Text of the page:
"The government should make it easy for our children to get jobs. We are educating them undertaking immense hardship," said Padma Maheli as she heads to a digital weighing machine to weigh her basket full of plucked tea leaves.
Ms Maheli's wish is increasingly being articulated as a political demand: to recognise tea garden workers as Scheduled Tribes and higher share in government jobs for their children.
There are over 50 lakh people who belong to the tea garden community. And most of them trace their adivasi roots to the Chotta Nagpur region - present day areas of Chhattisgarh and Jharkhand - but aren't recognised as Scheduled Tribe.
Being recognised as a Scheduled Tribe will give them better political representation and will have reserved constituencies for them. Of the 126 assembly seats in Assam, tea workers are a determining factor in as many as 30.
Tea garden workers also hope that their share in jobs will improve with Scheduled Tribe status. Though they are entitled to be a part of 27 per cent Other Backward Class (OBC) reservation pie, their share is negligible. Literacy level among them is quite low and they can't compete with more powerful OBC groups.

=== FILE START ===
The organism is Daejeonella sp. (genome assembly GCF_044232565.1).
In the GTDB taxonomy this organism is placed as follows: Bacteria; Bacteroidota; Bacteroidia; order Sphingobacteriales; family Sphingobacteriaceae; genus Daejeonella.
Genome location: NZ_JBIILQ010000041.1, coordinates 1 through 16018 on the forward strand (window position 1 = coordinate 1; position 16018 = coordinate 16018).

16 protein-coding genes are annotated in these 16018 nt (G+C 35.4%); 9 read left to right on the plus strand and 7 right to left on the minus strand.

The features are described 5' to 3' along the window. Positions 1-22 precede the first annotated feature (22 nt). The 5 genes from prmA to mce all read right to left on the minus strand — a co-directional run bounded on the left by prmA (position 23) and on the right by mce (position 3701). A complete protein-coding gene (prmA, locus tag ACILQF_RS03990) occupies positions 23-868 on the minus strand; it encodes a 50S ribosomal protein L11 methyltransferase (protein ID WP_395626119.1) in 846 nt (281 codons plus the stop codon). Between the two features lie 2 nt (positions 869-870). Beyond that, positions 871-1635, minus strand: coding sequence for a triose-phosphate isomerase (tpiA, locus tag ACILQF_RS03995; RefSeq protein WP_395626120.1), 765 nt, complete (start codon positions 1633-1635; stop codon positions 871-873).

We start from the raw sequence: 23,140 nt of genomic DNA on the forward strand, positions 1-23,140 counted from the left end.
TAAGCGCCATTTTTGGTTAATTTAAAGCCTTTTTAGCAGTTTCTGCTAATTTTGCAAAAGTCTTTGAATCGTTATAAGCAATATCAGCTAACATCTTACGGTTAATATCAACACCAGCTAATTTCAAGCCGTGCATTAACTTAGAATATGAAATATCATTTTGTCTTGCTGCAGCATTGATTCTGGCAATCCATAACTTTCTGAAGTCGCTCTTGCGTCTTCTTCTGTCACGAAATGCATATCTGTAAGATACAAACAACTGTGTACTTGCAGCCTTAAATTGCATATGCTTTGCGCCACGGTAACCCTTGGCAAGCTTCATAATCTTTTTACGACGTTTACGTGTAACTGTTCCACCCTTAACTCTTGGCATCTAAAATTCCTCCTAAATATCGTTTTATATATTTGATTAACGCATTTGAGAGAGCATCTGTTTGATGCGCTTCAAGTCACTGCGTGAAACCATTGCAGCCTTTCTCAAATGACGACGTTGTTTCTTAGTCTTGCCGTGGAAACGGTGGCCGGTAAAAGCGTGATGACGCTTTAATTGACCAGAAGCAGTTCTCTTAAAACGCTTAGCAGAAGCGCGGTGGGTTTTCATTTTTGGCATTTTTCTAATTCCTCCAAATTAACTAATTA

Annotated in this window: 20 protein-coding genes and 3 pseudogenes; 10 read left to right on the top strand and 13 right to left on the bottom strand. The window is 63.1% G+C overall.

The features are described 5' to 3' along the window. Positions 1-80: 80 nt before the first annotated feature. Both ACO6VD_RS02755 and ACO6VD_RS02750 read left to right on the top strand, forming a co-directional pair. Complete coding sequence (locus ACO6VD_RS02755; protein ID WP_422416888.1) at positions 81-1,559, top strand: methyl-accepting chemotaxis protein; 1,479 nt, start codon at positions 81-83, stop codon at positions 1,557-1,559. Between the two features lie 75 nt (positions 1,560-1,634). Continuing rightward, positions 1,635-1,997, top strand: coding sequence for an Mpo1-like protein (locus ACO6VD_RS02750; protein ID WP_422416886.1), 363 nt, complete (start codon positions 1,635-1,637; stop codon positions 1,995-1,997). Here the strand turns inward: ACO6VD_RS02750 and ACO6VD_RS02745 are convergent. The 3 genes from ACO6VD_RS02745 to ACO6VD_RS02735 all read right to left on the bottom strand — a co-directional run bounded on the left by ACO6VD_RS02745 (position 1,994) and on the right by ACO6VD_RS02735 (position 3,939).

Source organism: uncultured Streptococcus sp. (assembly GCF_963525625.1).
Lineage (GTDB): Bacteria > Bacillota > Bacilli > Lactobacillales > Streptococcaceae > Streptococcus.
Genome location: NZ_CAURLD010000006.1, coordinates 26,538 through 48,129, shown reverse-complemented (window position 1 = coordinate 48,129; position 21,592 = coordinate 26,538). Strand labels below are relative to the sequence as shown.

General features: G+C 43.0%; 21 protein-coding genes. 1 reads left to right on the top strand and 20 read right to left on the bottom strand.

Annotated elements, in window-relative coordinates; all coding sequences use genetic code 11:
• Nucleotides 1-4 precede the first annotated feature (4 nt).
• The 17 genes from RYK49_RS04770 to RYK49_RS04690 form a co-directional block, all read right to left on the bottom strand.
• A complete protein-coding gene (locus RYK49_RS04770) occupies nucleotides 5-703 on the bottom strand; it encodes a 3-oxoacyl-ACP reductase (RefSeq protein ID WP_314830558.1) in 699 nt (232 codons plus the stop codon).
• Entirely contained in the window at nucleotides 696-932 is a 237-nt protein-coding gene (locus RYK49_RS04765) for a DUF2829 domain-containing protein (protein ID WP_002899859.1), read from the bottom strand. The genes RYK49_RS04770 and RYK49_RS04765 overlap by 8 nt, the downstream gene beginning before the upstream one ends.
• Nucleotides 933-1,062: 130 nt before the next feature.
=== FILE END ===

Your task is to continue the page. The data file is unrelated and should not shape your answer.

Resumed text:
But the younger generation of tea community wants this to change as they seek a higher share in government jobs. Mukul Das, a 34-year-old leader of the BJP affiliated Bharatiya Mazdoor Sangh is vocal about the demand for tribal status.
"The Centre must grant the status of scheduled tribe to the tea community," he said.
The Congress party, after losing the crucial tea vote in the last Lok Sabha elections, has strongly backed the demand for tribal status and has put the onus on the Modi government to deliver. "We hope that the BJP and Prime Minister remembers all their poll promise," said Chief Minister Tarun Gogoi's son and Congress lawmaker Gaurav Gogoi.
Facing one of the toughest elections in the past 15 years, the party has now nominated Pawan Singh Ghatowar, former Congress lawmaker and a member of the tea community as the head of campaign for the next year's assembly polls.
"I think they will definitely come back and vote for Congress," Mr Ghatowar told NDTV.
The answer, perhaps, is six months away when Assam votes to elect a new government.
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